Data from animal experiments suggested that BBB dysfunction resulting from apoE deficiency might lead to more susceptibility to EAE. Although there is no direct evidence that apoE contributes isoform dependently in maintaining BBB integrity, considering the preferences of apoE subtypes binding to lipoproteins and apoE receptors (Table 1), apoE isoforms may differ in protecting human from MS. Despite these presumptions, previous allelic association studies did not confirm the suggested relation of APOE ε4 allele with liability to MS [8589]. A recent study reported that African Americans female MS patients who were APOE ε4 carriers had an earlier age of onset than Caucasian female MS patients, indicating that APOE ε allele might not be the independent factor to determine the age of onset in MS [90]. Albeit Chapman et al. found an earlier age of onset in the APOE ε4 carriers [91], most of others failed to find such positive associations [53, 68, 9294].

The classification of MS is based on the clinical observations, neuroimaging findings, and histopathological studies, as well as laboratory examinations. At least four clinical subtypes of MS have been identified, including relapsing-remitting MS (RRMS), which accounts for approximately 85% of all MS cases, primary progressive MS (PPMS), secondary progressive MS (SPMS), and progressive relapsing MS (PRMS). (The clinical course of MS subtypes is illustrated as in Figure 3.) Up to date, there has not been clear evidence for an association of apoE polymorphism with a specific clinical subtype of MS. Most studies denied the association between a particular APOE ε allele or genotype with MS subgroups, while the relatively small sample size limited the statistical power of the research [83, 95].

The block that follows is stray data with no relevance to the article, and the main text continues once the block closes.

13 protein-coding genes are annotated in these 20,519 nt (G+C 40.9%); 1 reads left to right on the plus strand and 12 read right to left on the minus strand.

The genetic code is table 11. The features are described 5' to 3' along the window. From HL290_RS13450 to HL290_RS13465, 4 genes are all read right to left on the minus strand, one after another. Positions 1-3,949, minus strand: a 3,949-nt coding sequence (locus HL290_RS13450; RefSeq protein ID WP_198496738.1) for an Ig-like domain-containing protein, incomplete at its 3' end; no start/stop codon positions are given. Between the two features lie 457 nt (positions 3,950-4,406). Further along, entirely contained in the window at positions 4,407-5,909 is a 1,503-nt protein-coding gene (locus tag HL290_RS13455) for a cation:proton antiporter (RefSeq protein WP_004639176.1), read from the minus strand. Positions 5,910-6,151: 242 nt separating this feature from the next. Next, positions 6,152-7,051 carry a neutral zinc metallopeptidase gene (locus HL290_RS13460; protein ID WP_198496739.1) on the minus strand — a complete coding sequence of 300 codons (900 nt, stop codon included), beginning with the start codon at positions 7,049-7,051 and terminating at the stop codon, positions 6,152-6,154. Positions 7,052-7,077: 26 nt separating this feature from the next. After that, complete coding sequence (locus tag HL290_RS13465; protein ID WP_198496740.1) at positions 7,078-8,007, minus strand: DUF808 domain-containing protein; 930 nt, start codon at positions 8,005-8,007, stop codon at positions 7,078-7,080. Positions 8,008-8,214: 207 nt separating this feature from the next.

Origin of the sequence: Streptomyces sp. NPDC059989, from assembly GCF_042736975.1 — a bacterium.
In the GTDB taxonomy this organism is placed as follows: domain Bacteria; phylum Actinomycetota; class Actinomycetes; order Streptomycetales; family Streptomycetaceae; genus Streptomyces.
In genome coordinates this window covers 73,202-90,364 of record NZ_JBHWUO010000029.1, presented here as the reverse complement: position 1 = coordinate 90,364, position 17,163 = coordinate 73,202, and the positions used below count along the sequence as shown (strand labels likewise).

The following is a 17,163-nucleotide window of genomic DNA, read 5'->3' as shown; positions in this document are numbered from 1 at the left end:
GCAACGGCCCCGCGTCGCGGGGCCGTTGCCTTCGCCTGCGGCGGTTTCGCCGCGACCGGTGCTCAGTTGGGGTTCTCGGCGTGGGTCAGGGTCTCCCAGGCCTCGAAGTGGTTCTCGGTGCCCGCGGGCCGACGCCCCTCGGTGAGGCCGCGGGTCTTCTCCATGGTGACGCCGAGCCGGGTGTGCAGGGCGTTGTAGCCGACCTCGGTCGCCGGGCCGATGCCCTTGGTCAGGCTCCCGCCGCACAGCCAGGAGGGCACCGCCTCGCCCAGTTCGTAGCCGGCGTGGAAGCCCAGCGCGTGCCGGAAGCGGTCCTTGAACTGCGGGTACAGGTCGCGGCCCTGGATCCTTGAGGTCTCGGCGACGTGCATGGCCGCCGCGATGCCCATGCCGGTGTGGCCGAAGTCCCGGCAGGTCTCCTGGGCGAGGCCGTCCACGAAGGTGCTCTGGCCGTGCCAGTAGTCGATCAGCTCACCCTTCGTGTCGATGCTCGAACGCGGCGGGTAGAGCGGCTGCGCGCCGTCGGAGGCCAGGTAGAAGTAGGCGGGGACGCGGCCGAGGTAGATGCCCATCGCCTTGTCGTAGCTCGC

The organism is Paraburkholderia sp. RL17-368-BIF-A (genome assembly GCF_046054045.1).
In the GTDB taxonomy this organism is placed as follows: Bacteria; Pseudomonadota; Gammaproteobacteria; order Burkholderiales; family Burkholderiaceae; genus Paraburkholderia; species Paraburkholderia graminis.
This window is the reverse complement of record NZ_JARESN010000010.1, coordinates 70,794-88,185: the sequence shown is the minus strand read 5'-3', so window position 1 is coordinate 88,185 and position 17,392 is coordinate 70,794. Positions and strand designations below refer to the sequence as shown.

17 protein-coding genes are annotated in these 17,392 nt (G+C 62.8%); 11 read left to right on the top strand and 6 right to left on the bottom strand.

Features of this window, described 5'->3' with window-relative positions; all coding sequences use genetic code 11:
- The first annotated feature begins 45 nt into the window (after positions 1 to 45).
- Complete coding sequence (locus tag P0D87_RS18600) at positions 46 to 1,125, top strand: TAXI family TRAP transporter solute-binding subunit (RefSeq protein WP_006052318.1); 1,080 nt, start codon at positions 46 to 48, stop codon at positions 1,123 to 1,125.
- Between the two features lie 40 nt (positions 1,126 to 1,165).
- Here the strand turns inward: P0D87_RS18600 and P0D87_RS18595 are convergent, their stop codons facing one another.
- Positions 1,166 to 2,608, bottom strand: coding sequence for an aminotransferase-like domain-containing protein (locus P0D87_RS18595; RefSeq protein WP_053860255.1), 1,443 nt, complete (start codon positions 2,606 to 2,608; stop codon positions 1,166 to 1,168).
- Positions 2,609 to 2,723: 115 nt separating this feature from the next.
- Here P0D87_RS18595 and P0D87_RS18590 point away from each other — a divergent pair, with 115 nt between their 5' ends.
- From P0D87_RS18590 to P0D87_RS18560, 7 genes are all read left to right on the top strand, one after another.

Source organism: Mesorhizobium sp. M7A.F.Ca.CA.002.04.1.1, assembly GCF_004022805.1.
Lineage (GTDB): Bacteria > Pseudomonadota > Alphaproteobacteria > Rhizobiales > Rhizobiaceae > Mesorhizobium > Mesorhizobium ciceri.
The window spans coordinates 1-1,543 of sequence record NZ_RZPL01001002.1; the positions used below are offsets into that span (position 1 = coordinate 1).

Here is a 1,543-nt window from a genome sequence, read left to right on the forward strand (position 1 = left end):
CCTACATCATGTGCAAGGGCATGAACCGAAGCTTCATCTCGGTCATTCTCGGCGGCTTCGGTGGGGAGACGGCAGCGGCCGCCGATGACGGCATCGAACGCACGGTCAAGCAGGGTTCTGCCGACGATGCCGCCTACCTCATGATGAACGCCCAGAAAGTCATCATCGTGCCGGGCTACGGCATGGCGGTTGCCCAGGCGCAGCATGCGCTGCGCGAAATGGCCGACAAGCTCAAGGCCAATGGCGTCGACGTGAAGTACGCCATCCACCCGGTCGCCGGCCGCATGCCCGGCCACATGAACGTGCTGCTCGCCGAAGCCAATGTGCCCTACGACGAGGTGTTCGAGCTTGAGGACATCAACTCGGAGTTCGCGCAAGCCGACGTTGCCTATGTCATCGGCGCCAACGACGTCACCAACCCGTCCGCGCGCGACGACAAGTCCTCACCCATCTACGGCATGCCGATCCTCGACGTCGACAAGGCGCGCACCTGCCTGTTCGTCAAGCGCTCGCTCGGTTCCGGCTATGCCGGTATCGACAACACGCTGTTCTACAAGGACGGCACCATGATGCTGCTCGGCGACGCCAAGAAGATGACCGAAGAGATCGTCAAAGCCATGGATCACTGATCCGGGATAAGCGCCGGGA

Figure 3
The four common clinical subtypes of MS are illustrated. RRMS (Relapsing-remitting MS). At least one clinical attack resulting from demyelination (relapsing phase) follows by complete or partial recovery (remitting phase), after the first recovery from ...

Currently, the most appropriate method to quantify severity and rate of progression is Expanded Disability Status Scale (EDSS), which is nonlinear, providing a mean value that represents mostly motor deficits. N-acetylaspartate-creatine ratio, as an index of axonal damage, is lower in the patients with MS and an ε4 allele, indicating that APOE ε4 allele correlated with MS disease severity [93]. An analysis of 614 patients with MS from 379 families indicated that APOE ε4 carriers were more likely to be involved in severe diseases [88]. A more recent study, on the other hand, suggested that the association of apoE polymorphisms with disease severity in MS was only in females [96]. Moreover, APOE ε4 was not associated with a more severe clinical course and did not appear to influence recovery of exacerbations, as some researchers revealed [97100]. One neuroimaging study also showed a negative correlation between APOE ε allele and disease severity [101]. The conflicting results might be due to the heterogeneity of clinical manifestations in MS or due to the relatively small sample size in these studies. Another explanation is that the relation of APOE ε4 with clinical severity is probably not very strong [72].